Monday, December 7, 2009


Last Thursday and Friday I attended the annual National Association of Tax Professionals year-end tax update seminars, titled “The Essential 1040” and “Beyond the 1040”, at CAESAR’S Atlantic City.

I did not stay at CAESAR’S this year. The advertised seminar room rate at CAESAR’S was $95.00 per night. I stayed at the TROPICANA, a short walk down the Boardwalk, for the special rate of $49.00 per night for Wednesday and Thursday night and $99.00 for Friday night. Not only was the TROP cheaper, but it had many more options for dining, shopping and entertainment.

Now we all know that I did not pay $49.00 and $99.00 a night at the TROP, nor would I have paid $95.00 per night at CAESAR’S. I actually paid $65.89 for two nights and $122.86 for one night at the TROP (total $254.58) and would have paid $118.30 for three nights at CAC (total $354.90). This is because of two $5.00 per night special fees (total $10.00) and a 14% hotel tax! An excellent example of how New Jersey nickels and dimes its residents, and visitors, to death with fees, charges and taxes to keep its politicians, and their cronies, fat.

This is one of my “pet peeves” regarding travel. I wish the TROP and CAESAR’S had been honest in their advertising and said the room rate was $65.89 per night or $118.30 per night instead of $49.00 and $95.00 – just as I wish all hotels would advertise the true cost of a room when providing a “quote” or when advertising. The various fees and taxes vary from state to state, so, unless you know the charges for each individual state, you cannot automatically add the appropriate amount to the advertised price to come up with the true cost.

That said – back to the subject at hand.

“The Essential 1040” presents updates, adjustments, new developments, and changes to the tax law for 2009, and 2010 if known, with an overview of two topics thrown in for good measure. The “Beyond the 1040” seminar discusses certain timely topics in more detail.

While, for me, these year-end classes are more reminders then new knowledge, there was a lot of clarification of items, and it is always good to work through various tax scenarios and see how the information flows to the actual form or schedule. I made lots of notes, including items to discuss with specific clients before year-end.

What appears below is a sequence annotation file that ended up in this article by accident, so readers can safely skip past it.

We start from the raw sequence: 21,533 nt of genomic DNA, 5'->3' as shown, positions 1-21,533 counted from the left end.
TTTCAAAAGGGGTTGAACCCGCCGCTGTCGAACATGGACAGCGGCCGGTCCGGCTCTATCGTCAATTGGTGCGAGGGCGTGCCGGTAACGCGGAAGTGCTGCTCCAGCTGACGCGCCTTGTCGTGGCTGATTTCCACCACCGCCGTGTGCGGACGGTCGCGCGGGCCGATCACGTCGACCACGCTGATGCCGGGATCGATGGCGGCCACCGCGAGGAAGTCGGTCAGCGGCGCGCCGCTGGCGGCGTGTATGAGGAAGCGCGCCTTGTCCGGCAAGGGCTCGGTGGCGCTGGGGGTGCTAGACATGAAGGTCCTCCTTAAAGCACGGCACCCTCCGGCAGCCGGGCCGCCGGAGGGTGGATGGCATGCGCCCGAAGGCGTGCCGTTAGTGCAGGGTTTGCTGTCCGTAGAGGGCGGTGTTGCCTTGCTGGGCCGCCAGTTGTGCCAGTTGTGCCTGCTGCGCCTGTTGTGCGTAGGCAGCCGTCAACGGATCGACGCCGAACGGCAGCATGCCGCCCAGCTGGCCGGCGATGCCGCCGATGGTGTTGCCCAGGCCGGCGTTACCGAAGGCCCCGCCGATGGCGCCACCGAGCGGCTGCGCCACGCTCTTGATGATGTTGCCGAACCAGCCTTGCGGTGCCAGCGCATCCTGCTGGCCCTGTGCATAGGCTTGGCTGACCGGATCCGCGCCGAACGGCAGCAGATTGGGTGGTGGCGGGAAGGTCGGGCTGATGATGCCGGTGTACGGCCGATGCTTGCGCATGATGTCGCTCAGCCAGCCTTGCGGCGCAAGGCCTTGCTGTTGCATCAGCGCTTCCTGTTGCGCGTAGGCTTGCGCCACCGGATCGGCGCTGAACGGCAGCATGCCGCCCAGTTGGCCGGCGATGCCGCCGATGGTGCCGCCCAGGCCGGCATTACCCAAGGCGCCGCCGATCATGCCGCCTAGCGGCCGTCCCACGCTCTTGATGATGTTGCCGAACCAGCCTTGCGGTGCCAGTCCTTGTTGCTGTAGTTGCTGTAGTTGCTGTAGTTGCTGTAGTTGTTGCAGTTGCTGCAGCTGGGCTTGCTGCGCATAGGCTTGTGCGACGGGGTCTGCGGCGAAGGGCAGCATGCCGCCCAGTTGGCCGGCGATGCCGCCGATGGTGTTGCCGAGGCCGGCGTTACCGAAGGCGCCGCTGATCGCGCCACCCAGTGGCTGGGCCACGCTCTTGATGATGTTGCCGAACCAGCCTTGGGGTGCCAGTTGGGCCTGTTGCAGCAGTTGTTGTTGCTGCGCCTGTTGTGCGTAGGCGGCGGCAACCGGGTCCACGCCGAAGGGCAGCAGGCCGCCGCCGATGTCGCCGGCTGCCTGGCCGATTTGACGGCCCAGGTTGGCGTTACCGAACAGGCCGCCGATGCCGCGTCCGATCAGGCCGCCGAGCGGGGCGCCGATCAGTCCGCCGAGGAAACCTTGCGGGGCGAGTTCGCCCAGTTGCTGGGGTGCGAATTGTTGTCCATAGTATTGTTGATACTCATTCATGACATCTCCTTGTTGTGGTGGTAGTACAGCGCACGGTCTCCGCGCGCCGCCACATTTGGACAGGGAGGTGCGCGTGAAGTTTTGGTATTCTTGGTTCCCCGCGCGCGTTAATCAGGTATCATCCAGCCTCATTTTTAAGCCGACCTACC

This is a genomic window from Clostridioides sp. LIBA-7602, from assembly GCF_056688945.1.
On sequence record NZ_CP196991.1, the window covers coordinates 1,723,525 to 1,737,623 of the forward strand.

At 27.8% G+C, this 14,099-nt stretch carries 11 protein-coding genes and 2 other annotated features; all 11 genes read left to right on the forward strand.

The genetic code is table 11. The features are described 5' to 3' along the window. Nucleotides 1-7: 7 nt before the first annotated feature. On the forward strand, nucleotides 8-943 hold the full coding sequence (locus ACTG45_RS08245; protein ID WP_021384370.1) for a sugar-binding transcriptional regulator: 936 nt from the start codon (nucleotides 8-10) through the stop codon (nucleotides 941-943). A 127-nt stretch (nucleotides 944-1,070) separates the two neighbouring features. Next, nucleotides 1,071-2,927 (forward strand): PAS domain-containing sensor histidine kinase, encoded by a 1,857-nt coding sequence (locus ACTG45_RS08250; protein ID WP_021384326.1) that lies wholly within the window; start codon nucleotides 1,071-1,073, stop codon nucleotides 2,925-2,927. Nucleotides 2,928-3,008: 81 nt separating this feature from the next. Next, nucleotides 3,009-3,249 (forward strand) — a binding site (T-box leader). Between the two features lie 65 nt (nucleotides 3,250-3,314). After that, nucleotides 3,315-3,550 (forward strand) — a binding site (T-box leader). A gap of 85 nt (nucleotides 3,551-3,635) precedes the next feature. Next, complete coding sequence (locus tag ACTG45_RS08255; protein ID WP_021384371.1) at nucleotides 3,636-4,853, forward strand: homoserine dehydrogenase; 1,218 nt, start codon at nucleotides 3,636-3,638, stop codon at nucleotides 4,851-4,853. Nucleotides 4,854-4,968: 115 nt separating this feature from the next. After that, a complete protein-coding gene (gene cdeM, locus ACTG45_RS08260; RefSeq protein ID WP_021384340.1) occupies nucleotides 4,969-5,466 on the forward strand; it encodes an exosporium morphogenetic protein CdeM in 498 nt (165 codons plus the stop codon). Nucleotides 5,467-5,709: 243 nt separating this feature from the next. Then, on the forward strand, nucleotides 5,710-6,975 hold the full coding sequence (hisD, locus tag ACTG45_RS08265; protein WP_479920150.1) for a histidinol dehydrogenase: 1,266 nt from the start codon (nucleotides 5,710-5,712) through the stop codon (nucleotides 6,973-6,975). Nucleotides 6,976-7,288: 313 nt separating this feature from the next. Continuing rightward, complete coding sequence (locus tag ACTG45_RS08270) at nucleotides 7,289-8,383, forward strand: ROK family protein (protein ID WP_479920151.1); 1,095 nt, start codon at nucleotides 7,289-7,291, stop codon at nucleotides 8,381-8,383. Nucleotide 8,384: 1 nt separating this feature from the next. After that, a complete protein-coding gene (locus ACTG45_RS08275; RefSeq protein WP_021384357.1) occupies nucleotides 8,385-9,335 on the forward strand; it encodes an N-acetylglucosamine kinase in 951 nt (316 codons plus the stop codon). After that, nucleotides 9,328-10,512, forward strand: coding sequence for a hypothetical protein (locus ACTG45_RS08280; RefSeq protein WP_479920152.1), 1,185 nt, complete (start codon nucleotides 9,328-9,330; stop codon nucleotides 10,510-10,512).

The NATP membership is made up of all kinds of tax professionals, with all kinds of initials, or none, after their names. It appears that CPAs are less trustworthy than EAs or us poor unenrolled folks, as they were the only category of attendee who was required to physically sign out and record the time at the end of each day in order to get CPE credit. Now my CPA colleagues will say that it is because the AICPA is more diligent in verifying the continuing education of its members – but we know otherwise. {Sorry about that – I just couldn’t resist}

Our “teacher” for both days was veteran NATP instructor Alice Orzechowski, a CPA, an EA, and a goat farmer from Maryland. This was her third visit to NJ this year, as she also gave presentations at the NJ NATP chapter seminar in September and at a seminar sponsored by the NJ chapter of NSA.

While Alice obviously uses tax preparation software, and assumed everyone in the room also does (“the question” was not even asked this year), she has a healthy attitude about the capabilities of tax software. Throughout the two days she would often “disclaim” the fact that “your tax software is not going to be able to do this” or exclaim, “do you really think your software is going to do all this?”.

She told us that one year the tax software program she used had automatically checked the box on Page 2 of the 1040 to indicate “your spouse itemizes on a separate return or you were a dual status alien” on every single 1040 it processed. And on occasion she discovered tax software making math errors.

Here are some items of interest and some reminders from the seminars -

* While the basic standard deduction, and additions for age, blindness, and real estate taxes, is not allowed in calculating the dreaded Alternative Minimum Tax (AMT), the deduction for sales tax on a new car purchase and the disaster loss deduction (as additional Standard Deduction calculated on Schedule L) are deductible for determining AMT. The 2009 Form 6251 (currently in draft status) provides for deducting these items.

* The additional standard deduction for real estate taxes, limited to $500 or $1,000, is for any real estate taxes paid during the year that would have been deductible on Schedule A if filed. It is not restricted to real estate taxes paid on a personal residence.